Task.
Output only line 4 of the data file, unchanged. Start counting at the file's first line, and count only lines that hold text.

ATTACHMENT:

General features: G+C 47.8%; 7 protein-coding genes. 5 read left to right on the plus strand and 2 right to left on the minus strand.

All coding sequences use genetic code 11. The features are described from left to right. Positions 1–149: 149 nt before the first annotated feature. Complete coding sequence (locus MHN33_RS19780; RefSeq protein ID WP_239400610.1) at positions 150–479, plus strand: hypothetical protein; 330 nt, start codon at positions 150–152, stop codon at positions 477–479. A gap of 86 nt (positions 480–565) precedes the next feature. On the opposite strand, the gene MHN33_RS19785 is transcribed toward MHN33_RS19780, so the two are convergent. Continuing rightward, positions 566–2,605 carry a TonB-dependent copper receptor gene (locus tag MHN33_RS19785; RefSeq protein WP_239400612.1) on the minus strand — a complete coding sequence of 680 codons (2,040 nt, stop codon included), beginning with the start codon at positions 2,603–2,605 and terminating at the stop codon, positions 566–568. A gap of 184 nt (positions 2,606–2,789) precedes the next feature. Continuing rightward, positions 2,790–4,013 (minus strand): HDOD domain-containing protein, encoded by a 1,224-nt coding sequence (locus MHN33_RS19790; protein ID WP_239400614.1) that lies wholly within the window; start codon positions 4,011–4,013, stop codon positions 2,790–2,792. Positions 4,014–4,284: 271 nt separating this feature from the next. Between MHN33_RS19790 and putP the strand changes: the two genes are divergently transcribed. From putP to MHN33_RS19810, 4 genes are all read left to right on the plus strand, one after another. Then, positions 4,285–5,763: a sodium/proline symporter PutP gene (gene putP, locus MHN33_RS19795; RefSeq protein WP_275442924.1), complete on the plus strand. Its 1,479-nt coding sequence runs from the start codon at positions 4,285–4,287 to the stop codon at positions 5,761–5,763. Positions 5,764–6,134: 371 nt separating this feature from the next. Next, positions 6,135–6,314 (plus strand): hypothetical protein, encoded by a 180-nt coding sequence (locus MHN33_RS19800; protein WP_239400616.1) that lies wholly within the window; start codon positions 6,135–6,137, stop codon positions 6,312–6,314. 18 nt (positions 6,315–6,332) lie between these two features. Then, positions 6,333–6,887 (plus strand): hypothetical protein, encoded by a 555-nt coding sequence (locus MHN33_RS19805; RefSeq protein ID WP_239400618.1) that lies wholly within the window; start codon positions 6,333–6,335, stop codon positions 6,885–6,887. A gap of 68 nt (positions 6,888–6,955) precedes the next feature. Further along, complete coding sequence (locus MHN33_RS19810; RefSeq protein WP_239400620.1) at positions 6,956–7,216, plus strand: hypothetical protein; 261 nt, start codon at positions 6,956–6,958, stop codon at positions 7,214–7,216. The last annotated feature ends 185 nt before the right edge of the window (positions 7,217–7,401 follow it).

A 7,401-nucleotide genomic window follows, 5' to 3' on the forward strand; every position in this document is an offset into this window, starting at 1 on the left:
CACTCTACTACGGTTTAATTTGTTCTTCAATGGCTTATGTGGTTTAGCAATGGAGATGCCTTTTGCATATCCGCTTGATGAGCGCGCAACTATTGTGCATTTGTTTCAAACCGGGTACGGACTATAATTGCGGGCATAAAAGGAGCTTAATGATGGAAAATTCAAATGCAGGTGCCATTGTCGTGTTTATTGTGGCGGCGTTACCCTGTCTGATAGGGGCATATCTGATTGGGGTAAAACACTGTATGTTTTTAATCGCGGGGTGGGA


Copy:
CACTCTACTACGGTTTAATTTGTTCTTCAATGGCTTATGTGGTTTAGCAATGGAGATGCCTTTTGCATATCCGCTTGATGAGCGCGCAACTATTGTGCATTTGTTTCAAACCGGGTACGGACTATAATTGCGGGCATAAAAGGAGCTTAATGATGGAAAATTCAAATGCAGGTGCCATTGTCGTGTTTATTGTGGCGGCGTTACCCTGTCTGATAGGGGCATATCTGATTGGGGTAAAACACTGTATGTTTTTAATCGCGGGGTGGGA